Christopher Columbus is one of the most prominent of European explorers to arrive in North America. Motivated by riches such as a 10% stake in any riches found and automatic membership to Spanish nobility for generations, Columbus landed in what he thought was India, but turned out to be North America. Following Columbus' lead in 1513, Juan Ponce de León explored the coasts of Florida. This was another exploration that found its way into North America during the Age of Discovery. From 1539 to 1542, Francisco Vásquez de Coronado discovered the Grand Canyon and explored much of the present day Southwestern portion of the North American land mass. Coronado explored this region in search for gold and riches.
In each of these examples, there was a desire to accumulate wealth. Exploration of this "new world" helped to feed this desire. It was here in which one can see how European explorers were able to concentrate their efforts onto using exploration as a way to generate wealth and power. Exploration became a force by which power could be displayed, and these explorers were not afraid to embrace this construction.
The Age of Discovery is a period that began in the early fifteenth century and continued through the seventeenth century. Three European explorers who came to North America during this period are as follows:
1. Giovanni Caboto (John Cabot), a Venetian led a series of English expeditions into North America as there was hope of finding a Northwest Passage through the ocean to the East; however, no passage was ever found.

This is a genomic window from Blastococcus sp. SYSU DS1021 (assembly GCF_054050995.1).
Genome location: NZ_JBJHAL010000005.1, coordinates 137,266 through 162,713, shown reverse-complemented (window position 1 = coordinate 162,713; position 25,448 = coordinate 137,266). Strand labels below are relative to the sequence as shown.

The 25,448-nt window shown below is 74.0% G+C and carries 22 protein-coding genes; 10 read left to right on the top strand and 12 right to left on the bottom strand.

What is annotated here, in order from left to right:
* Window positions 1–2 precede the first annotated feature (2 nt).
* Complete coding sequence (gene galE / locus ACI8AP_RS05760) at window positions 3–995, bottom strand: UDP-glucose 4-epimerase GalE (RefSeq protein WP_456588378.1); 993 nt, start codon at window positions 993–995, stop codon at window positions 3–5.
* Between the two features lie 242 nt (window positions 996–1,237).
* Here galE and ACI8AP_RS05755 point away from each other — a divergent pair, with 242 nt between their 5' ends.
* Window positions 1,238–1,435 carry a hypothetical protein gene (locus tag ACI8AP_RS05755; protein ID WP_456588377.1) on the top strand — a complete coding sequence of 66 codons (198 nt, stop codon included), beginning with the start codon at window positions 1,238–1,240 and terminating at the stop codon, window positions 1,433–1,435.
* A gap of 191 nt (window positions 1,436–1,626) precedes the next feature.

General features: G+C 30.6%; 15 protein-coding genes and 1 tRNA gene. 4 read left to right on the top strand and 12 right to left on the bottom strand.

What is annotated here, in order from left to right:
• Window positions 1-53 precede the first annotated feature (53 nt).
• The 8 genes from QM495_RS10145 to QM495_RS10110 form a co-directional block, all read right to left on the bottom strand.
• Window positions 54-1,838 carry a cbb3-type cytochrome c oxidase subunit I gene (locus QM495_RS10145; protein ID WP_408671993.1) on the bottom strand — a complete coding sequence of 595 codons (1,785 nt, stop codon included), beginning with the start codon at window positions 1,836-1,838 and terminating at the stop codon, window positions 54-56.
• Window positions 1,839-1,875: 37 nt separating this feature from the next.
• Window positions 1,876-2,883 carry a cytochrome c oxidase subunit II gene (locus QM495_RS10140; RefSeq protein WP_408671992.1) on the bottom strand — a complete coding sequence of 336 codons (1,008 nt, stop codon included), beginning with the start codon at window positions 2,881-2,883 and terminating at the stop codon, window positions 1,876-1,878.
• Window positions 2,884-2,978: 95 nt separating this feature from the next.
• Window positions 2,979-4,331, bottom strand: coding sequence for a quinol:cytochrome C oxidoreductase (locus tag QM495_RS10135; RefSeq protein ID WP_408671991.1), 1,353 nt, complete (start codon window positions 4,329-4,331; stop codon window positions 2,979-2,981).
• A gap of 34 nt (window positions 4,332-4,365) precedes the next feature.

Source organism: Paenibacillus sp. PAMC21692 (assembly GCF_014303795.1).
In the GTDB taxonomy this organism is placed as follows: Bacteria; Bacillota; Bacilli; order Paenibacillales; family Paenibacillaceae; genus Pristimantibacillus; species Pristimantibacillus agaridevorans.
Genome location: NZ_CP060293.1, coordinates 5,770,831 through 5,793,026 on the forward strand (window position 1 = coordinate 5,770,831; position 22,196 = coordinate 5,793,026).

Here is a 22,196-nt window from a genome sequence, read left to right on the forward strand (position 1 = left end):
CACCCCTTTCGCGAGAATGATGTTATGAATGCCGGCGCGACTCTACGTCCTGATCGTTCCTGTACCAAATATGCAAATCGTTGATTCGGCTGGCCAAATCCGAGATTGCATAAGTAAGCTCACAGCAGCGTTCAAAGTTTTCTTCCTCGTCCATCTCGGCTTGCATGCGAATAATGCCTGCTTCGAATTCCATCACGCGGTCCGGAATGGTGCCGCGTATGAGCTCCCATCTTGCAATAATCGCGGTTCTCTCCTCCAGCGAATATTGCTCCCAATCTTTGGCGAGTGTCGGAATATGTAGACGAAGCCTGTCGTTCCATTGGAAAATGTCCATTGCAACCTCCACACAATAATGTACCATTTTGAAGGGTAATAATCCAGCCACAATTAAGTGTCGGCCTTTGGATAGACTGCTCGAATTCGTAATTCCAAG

2. Another Italian, Giovannie Verranzzano, sponsored by Francois I of France, sailed to the Atlantic Coast from South Carolina to Newfoundland. Also, he is the first recorded European to have visited what later was called in the United States the Virginia Colony. His discoveries gave Great Britain its claim to North America. Here is an interesting footnote about Cabot:
It is customary to note the similarities in the lives and careers of Cabot and Columbus... born in the same Italian city at about the same time...both convinced foreign monarchs to back a search for a westward route to Asia. While Columbus achieved greater fame and fortune, he lived long enough to suffer greater disgrace. Cabot the explorer simply disappeared and left all controversy behind.
3. A very famous explorer, the Frenchman Jacques Cartier, who was believed to have accompanied Verranzzano to Nova Scotia, became the first European to explore inland in North America in 1534-1536. Cartier discovered the Saint Lawrence River Valley and named the area surrounding it "The Country of Canadas" and claimed the territory now known as Canada for Francois I. And, although colonization would not begin until much later, Cartier established France as a power in North America.